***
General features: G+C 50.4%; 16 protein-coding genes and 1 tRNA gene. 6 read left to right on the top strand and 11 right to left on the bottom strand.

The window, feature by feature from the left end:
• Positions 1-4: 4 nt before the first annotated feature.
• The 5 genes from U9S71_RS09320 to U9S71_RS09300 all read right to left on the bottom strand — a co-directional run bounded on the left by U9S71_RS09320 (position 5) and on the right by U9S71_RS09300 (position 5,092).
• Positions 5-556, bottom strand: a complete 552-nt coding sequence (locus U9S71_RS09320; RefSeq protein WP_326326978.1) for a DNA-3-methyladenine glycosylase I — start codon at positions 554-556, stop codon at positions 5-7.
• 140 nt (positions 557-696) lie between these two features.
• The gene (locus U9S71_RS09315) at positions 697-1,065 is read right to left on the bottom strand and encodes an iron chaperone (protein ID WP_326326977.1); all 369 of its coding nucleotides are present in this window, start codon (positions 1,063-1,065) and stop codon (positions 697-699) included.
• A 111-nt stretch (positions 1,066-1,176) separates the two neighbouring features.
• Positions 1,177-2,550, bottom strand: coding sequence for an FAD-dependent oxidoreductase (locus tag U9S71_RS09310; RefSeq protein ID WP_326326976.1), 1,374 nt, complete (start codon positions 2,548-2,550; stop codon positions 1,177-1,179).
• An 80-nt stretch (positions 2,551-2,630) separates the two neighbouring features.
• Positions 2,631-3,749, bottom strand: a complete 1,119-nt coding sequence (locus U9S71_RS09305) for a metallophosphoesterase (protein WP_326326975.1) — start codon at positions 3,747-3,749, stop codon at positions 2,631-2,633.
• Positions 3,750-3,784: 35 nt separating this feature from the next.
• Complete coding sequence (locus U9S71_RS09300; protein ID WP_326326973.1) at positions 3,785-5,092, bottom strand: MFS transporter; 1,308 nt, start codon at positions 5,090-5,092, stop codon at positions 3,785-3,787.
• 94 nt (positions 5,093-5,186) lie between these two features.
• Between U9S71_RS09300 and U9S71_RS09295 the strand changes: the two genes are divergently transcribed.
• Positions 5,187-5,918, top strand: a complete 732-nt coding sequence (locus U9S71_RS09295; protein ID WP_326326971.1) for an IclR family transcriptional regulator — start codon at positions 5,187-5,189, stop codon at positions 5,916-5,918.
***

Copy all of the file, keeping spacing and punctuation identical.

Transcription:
General features: G+C 50.4%; 16 protein-coding genes and 1 tRNA gene. 6 read left to right on the top strand and 11 right to left on the bottom strand.

The window, feature by feature from the left end:
• Positions 1-4: 4 nt before the first annotated feature.
• The 5 genes from U9S71_RS09320 to U9S71_RS09300 all read right to left on the bottom strand — a co-directional run bounded on the left by U9S71_RS09320 (position 5) and on the right by U9S71_RS09300 (position 5,092).
• Positions 5-556, bottom strand: a complete 552-nt coding sequence (locus U9S71_RS09320; RefSeq protein WP_326326978.1) for a DNA-3-methyladenine glycosylase I — start codon at positions 554-556, stop codon at positions 5-7.
• 140 nt (positions 557-696) lie between these two features.
• The gene (locus U9S71_RS09315) at positions 697-1,065 is read right to left on the bottom strand and encodes an iron chaperone (protein ID WP_326326977.1); all 369 of its coding nucleotides are present in this window, start codon (positions 1,063-1,065) and stop codon (positions 697-699) included.
• A 111-nt stretch (positions 1,066-1,176) separates the two neighbouring features.
• Positions 1,177-2,550, bottom strand: coding sequence for an FAD-dependent oxidoreductase (locus tag U9S71_RS09310; RefSeq protein ID WP_326326976.1), 1,374 nt, complete (start codon positions 2,548-2,550; stop codon positions 1,177-1,179).
• An 80-nt stretch (positions 2,551-2,630) separates the two neighbouring features.
• Positions 2,631-3,749, bottom strand: a complete 1,119-nt coding sequence (locus U9S71_RS09305) for a metallophosphoesterase (protein WP_326326975.1) — start codon at positions 3,747-3,749, stop codon at positions 2,631-2,633.
• Positions 3,750-3,784: 35 nt separating this feature from the next.
• Complete coding sequence (locus U9S71_RS09300; protein ID WP_326326973.1) at positions 3,785-5,092, bottom strand: MFS transporter; 1,308 nt, start codon at positions 5,090-5,092, stop codon at positions 3,785-3,787.
• 94 nt (positions 5,093-5,186) lie between these two features.
• Between U9S71_RS09300 and U9S71_RS09295 the strand changes: the two genes are divergently transcribed.
• Positions 5,187-5,918, top strand: a complete 732-nt coding sequence (locus U9S71_RS09295; protein ID WP_326326971.1) for an IclR family transcriptional regulator — start codon at positions 5,187-5,189, stop codon at positions 5,916-5,918.